|When water is applied by irrigation or rainfall in excess of plant water requirements, some of this can percolate down to the watertable. In the Shepparton Irrigation Region (SIR), the major source of accessions to the watertable is prolonged winter rainfall when plant water use is low. This can result in the water table rising, potentially causing salinisation if the watertable remains within 2 metres of the surface. Sub-surface drainage can control watertable depths and salinity. It can be achieved by installing either groundwater pumping systems, or tile drainage. |
Sub-surface drainage is more likely to be needed with border-check than with centre pivot irrigation as the potential for accessions to groundwater is likely to be greater with border-check irrigation, depending upon the permeability of the soil. However, accessions due to rainfall occur under both systems.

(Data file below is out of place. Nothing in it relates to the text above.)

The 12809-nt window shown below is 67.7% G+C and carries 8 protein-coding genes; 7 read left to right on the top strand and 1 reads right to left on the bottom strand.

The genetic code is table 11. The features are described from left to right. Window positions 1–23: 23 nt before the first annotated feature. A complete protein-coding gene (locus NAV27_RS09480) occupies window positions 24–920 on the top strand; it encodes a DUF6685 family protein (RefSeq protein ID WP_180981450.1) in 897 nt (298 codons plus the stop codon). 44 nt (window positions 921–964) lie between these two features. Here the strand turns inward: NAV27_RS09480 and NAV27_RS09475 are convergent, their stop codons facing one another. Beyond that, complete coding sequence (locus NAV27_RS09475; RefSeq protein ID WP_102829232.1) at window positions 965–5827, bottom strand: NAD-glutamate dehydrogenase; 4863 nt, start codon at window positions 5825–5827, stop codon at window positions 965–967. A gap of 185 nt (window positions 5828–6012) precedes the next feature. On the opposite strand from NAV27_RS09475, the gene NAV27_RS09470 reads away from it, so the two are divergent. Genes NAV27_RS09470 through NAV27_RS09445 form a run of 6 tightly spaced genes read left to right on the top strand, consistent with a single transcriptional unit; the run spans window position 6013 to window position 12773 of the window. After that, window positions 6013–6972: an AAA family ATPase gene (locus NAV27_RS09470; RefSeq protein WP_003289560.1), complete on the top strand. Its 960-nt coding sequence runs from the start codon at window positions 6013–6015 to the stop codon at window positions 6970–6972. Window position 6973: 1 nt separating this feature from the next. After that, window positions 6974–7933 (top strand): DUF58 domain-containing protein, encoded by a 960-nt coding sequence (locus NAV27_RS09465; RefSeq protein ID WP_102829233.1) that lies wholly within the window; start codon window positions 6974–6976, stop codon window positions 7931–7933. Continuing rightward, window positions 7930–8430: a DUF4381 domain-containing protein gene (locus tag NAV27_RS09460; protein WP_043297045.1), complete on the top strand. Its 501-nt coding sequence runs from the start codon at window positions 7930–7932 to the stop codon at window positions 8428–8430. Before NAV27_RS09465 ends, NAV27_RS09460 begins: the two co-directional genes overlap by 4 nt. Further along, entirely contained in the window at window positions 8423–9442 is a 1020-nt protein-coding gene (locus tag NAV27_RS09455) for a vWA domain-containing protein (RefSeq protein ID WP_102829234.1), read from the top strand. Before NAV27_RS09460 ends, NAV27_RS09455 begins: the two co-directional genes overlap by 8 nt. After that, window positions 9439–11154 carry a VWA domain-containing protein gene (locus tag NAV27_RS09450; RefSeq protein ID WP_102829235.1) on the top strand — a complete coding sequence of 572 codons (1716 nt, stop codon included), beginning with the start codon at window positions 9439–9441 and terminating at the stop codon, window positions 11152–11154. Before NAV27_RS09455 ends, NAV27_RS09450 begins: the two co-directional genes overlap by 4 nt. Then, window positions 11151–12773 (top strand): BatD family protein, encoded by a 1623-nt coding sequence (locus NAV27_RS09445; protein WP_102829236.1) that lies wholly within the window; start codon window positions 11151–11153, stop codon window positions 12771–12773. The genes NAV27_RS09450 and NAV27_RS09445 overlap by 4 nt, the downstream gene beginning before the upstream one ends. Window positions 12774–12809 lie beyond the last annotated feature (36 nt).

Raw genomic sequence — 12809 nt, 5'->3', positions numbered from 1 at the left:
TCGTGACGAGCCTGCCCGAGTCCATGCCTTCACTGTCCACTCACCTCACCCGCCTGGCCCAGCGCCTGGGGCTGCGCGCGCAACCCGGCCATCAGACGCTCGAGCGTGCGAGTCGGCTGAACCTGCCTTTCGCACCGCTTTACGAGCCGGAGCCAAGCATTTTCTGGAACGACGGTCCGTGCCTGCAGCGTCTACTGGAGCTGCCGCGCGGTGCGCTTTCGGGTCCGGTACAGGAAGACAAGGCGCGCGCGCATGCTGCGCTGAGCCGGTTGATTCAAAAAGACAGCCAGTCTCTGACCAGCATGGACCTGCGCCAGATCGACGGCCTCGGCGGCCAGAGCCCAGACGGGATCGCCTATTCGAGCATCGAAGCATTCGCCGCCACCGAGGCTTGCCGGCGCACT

If you are planning to use ground water as a source of irrigation water, you need to consider the quality of the water and its potential impact on the crop you want to irrigate and your irrigation system. See Step 2.2.10.
Incentives are available for landowners in the SIR for the installation of sub-surface drainage systems. There are two options for ground water pumping - private pumps or public pumps. Incentives are available for the installation of private pumps, where aquifers of suitable yield and quality for shandying for irrigation are found. Public pumps may be installed where the groundwater quality is too poor to be reused on the farm. For more information, contact the Department of Environment and Primary Industries Customer Service Centre
firstname.lastname@example.org, Echuca, Cobram or Goulburn-Murray Water (external link) Tatura.
Groundwater pumps control watertables in some areas